This year, a spoof of Godzilla turned into a fourth-wall breaking story about Hollywood remakes of foreign horror films, and the episode ended with aliens Kang and Kodos bemoaning their lack of story time and getting squeezed into an old-fashioned square aspect ratio as punishment. “Just because it looks like season four, doesn’t mean it is season four,” Kodos told the audience, a common refrain in The Simpsons’s later seasons.
Early “Treehouse of Horror” episodes were particularly avant-garde in their lack of emphasis on laughs. Though The Simpsons was a ratings smash, in its early years it was first and foremost a family sitcom that hadn’t yet developed the larger world of Springfield. After a successful debut season, the show tried out its first Halloween special in the second season, inspired by Halloween anthology comics of the 1950s, The Twilight Zone, and the thrill of telling a story “out of canon”—allowing the show to kill off characters or turn them into monsters without harming The Simpsons’s larger continuity. The first “Treehouse of Horror” has two straightforward horror-comedy segments (the family in a haunted house; the family getting abducted by Kang and Kodos), and ends with a surprisingly straightforward adaptation of Edgar Allan Poe’s “The Raven,” which has Bart in the titular role but otherwise mostly adheres to Poe’s text.
I’ve written about the audacity of “The Raven” before when discussing the legacy of Sam Simon, one of the show’s developers. He insisted on doing the segment despite the creator Matt Groening’s fears that it’d come off as too pretentious, and produced a lovely six-minute piece of animation that summarizes Poe’s famed tale for a family audience without sacrificing its dark core. Perhaps no other “Treehouse of Horror” segment would ever be as artful, but the episode’s success allowed the writers to continue pursuing nightmarish little tangents once a year, with enough jokes to keep the creepiness in check.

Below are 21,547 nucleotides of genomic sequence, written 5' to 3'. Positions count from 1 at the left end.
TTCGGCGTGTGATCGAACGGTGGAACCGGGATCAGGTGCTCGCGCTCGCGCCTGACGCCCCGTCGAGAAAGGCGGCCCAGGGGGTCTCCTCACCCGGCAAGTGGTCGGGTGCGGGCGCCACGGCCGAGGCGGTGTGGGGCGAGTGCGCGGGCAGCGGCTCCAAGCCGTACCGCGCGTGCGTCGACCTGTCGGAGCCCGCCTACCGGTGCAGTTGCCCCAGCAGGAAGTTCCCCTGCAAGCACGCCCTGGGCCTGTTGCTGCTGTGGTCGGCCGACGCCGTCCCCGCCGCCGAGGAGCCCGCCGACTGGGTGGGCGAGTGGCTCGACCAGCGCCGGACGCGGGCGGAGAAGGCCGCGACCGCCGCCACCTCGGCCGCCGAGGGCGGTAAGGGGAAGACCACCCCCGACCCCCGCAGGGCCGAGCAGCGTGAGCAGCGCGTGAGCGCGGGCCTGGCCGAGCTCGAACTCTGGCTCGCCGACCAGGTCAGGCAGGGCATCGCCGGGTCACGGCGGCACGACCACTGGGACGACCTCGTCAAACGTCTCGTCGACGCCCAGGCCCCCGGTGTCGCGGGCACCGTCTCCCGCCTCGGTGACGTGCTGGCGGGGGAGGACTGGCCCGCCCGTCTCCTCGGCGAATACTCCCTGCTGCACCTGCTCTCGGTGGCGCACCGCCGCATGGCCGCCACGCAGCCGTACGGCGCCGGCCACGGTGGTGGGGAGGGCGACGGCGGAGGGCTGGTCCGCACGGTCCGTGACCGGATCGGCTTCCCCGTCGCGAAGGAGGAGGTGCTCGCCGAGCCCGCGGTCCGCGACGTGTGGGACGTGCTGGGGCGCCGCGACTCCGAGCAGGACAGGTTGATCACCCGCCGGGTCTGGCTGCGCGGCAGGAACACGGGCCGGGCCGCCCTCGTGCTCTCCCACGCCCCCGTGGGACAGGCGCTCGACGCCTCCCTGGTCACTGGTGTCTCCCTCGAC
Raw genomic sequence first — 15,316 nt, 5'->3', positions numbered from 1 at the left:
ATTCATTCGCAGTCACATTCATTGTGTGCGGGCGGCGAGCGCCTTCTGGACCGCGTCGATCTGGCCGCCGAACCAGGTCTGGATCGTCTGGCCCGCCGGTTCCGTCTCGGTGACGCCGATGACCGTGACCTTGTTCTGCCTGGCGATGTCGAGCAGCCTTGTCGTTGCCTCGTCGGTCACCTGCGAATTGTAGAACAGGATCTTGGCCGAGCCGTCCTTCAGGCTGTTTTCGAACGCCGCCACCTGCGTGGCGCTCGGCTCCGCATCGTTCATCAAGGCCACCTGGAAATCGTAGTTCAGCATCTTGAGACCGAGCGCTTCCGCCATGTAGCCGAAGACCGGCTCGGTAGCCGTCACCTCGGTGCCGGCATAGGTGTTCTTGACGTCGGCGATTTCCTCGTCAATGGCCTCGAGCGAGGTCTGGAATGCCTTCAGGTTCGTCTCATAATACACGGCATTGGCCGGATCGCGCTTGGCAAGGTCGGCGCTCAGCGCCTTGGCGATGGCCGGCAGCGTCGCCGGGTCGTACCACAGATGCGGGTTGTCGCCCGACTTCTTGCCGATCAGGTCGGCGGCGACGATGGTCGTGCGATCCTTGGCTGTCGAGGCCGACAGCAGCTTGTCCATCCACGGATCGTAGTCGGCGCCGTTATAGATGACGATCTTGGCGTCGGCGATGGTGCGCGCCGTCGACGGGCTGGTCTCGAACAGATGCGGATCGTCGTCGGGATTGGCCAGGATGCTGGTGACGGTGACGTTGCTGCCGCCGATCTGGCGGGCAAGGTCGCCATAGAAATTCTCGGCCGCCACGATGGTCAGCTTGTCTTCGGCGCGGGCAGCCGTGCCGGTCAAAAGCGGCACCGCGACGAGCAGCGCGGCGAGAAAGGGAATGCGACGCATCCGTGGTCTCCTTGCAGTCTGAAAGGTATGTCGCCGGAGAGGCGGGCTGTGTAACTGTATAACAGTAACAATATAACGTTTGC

In “Nightmare Cafeteria” (from “Treehouse of Horror V”), Bart and Lisa find out their school is cooking misbehaving children and serving them as lunch; the episode is intense enough that it has them wake up at the end of it, dismissing it all as a horrible dream. As they wake, Marge assures the kids there’s nothing to be afraid of, “Except for that fog that turns people inside out.” Said fog seeps through their windows, and within minutes, an inside-out Simpsons family is doing a number from A Chorus Line to close out the episode—a brilliant example of how the show’s horror could turn on a dime from unsettling to funny and back again without inducing whiplash.
The following year’s “Treehouse of Horror VI” had a particularly bizarre dream-like quality that the show never equaled. In the first segment, giant advertising statues come to life and start rampaging through the streets of Springfield. The second, a spoof of A Nightmare on Elm Street, featured several scenes actually taking place in the dreams of Bart and Lisa, and embraced their unsettling lack of logic. The last was the then-revolutionary “Homer Cubed,” fully rendered in 3-D animation, which saw Homer venture into a peculiar CGI world and then the real world. Jokes became fewer and farther between, and each segment always managed to cram a traditional three-act story into a six-minute piece, retaining an old-fashioned campfire story vibe.